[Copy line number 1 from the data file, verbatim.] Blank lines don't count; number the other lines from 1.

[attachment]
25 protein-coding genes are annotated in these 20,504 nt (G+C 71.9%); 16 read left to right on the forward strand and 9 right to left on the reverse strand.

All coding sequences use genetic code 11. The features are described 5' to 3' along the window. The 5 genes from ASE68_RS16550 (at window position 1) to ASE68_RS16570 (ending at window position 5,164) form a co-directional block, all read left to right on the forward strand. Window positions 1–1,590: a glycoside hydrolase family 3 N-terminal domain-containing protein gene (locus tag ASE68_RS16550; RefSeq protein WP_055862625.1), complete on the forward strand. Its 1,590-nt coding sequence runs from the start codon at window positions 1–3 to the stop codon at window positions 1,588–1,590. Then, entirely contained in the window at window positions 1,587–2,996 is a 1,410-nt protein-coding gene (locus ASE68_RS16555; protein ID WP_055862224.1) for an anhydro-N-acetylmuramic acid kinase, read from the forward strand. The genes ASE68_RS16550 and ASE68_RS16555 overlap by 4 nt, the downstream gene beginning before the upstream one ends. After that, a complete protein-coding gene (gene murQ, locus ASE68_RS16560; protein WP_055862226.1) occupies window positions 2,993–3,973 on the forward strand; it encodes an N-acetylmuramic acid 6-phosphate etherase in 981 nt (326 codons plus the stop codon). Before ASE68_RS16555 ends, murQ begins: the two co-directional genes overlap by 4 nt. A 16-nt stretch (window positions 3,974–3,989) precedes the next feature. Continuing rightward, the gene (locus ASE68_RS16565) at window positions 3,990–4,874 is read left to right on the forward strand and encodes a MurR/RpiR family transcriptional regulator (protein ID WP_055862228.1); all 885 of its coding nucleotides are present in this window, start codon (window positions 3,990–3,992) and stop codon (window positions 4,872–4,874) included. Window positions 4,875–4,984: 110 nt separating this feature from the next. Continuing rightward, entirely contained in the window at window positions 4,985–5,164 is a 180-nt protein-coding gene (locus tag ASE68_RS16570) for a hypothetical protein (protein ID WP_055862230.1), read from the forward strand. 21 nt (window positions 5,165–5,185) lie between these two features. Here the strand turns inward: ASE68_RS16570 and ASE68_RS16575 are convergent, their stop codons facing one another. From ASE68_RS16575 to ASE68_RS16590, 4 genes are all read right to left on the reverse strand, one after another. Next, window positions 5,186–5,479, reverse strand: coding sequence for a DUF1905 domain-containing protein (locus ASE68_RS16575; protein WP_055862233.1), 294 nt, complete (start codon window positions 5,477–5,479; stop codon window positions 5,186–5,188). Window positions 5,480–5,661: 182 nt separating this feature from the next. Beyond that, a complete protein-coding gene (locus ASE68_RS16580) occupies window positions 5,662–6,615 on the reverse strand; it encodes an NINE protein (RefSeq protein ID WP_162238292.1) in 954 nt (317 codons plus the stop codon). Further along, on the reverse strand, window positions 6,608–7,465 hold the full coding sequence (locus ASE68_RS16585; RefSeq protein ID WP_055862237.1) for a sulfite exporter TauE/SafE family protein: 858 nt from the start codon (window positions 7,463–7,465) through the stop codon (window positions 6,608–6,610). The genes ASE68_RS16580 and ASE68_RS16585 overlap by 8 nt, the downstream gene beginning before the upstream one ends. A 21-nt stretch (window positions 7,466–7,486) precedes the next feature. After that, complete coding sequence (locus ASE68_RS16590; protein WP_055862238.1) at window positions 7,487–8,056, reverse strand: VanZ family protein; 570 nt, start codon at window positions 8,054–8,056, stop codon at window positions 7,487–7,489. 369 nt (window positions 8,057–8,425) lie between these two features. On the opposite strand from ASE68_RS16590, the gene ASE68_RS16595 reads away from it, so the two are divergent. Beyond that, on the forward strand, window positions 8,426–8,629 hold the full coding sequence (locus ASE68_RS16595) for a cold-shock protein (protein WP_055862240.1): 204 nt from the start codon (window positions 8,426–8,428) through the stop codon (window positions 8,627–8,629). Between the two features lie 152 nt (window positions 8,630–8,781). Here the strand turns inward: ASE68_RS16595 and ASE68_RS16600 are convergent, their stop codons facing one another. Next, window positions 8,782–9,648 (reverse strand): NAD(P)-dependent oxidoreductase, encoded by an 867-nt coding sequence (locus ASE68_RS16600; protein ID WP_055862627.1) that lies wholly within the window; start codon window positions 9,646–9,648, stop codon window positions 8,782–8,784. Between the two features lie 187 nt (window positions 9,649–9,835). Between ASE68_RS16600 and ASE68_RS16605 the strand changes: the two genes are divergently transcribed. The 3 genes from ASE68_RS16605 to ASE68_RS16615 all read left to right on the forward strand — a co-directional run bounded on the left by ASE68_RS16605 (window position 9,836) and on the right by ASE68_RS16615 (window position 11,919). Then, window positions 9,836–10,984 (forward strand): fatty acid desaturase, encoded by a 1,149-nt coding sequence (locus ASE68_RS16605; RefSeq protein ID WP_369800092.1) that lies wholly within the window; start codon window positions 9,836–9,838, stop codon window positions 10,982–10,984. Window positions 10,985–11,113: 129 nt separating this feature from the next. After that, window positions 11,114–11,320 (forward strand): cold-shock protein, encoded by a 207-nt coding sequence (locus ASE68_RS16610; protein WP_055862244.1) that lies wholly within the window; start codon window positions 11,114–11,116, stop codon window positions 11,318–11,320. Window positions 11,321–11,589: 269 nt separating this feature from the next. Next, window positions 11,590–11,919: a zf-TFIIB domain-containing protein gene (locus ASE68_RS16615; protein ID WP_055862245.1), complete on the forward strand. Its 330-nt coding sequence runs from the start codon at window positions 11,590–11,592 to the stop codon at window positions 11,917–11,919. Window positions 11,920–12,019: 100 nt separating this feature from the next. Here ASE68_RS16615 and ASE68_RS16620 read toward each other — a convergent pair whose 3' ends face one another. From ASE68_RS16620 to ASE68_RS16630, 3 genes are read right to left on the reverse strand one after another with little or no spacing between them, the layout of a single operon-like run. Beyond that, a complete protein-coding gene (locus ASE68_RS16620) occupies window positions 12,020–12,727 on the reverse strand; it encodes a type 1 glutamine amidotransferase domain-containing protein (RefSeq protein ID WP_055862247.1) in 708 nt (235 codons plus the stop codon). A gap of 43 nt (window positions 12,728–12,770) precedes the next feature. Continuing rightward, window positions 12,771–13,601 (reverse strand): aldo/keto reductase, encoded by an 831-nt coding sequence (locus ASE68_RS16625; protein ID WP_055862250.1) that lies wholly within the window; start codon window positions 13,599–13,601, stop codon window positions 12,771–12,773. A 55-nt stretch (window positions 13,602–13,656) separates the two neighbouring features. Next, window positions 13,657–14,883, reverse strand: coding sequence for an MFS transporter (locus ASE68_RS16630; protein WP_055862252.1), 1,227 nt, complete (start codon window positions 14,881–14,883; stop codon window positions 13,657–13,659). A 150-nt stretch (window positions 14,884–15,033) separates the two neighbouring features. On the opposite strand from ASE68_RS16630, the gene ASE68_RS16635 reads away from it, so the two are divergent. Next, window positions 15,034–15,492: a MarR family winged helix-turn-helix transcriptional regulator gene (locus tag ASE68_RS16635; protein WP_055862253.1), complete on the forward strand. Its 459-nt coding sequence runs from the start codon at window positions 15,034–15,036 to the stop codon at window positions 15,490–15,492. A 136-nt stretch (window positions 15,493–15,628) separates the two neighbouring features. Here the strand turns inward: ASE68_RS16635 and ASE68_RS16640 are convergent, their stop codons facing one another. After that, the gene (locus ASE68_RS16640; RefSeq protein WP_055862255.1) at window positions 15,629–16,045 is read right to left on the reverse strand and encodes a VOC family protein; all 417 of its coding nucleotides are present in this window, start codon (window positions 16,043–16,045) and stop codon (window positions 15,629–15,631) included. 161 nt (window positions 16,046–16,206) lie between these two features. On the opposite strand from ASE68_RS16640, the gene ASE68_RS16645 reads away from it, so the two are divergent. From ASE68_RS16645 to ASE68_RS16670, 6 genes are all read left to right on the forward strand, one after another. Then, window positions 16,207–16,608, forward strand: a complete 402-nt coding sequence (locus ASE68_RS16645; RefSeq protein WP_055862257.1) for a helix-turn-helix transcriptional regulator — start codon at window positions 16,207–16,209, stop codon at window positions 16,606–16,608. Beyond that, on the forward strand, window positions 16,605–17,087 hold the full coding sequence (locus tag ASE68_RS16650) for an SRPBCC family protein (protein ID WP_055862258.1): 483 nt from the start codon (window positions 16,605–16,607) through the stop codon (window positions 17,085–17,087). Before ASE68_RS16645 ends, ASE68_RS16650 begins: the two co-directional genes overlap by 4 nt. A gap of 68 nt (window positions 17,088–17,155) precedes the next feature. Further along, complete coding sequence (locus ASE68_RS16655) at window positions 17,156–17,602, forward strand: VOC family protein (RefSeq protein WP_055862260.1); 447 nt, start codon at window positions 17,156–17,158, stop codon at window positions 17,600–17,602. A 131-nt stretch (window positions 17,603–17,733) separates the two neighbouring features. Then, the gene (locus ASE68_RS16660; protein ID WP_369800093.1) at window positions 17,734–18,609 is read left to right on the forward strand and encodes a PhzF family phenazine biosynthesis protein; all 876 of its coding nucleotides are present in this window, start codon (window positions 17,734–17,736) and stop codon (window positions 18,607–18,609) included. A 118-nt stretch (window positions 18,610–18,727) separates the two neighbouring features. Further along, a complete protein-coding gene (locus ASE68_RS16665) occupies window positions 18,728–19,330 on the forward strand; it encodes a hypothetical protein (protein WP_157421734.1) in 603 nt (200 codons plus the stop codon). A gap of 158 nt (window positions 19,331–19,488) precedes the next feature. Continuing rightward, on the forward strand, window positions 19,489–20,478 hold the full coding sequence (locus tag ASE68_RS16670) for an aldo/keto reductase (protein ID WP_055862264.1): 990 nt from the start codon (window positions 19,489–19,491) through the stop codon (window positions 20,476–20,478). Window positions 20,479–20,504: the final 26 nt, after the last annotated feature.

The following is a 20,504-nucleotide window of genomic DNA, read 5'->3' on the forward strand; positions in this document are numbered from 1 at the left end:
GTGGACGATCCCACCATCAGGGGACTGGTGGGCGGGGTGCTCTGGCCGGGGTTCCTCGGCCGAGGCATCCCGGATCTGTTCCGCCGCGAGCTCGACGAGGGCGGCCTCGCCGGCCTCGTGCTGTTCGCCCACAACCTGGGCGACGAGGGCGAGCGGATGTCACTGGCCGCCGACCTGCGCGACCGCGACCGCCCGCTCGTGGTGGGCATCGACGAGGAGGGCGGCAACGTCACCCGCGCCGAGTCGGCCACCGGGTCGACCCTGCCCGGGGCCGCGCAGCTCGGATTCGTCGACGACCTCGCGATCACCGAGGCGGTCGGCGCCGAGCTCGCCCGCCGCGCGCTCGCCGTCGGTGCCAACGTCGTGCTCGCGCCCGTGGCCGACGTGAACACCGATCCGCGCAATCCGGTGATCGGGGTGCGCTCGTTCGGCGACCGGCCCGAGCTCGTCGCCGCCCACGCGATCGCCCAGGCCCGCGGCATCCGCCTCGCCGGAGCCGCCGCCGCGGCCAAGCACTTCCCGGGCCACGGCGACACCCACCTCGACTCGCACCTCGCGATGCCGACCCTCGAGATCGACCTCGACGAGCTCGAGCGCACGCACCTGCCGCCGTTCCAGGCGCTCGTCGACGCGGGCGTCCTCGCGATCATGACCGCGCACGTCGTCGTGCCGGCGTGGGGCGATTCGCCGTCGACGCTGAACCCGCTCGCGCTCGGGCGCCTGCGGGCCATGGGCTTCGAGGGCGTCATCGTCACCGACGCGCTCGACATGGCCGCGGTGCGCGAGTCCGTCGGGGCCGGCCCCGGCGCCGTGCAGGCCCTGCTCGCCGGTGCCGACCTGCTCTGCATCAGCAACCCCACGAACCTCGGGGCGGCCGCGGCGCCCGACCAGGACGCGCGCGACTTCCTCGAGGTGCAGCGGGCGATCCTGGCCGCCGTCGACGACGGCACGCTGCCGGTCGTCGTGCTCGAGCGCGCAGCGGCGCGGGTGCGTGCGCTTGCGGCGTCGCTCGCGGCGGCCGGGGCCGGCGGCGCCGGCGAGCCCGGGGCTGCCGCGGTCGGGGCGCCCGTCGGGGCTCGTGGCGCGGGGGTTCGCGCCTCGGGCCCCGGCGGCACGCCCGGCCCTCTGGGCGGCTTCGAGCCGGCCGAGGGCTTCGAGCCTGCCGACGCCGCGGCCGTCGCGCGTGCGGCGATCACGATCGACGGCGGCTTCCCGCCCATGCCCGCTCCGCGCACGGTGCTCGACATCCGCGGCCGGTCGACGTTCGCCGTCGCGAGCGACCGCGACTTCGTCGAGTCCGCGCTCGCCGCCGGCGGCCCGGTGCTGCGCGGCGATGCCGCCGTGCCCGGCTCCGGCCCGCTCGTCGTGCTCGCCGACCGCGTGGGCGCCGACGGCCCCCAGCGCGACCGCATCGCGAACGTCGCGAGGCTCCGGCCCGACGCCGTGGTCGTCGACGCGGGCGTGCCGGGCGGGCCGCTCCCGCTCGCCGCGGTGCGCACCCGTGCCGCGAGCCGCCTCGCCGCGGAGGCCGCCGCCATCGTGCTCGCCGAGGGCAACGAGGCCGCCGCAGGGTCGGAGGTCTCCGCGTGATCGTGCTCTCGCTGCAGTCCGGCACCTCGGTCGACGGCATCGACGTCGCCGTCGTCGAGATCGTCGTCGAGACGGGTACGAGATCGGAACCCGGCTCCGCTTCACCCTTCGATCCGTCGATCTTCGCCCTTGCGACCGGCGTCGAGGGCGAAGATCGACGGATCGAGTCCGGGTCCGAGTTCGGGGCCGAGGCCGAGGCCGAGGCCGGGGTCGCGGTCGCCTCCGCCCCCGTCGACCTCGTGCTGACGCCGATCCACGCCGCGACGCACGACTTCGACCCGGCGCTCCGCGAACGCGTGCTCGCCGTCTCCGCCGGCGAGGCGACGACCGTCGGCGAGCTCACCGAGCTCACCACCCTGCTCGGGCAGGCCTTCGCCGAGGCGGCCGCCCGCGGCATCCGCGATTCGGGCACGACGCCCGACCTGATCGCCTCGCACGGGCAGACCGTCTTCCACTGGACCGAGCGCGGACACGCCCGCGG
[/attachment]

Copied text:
25 protein-coding genes are annotated in these 20,504 nt (G+C 71.9%); 16 read left to right on the forward strand and 9 right to left on the reverse strand.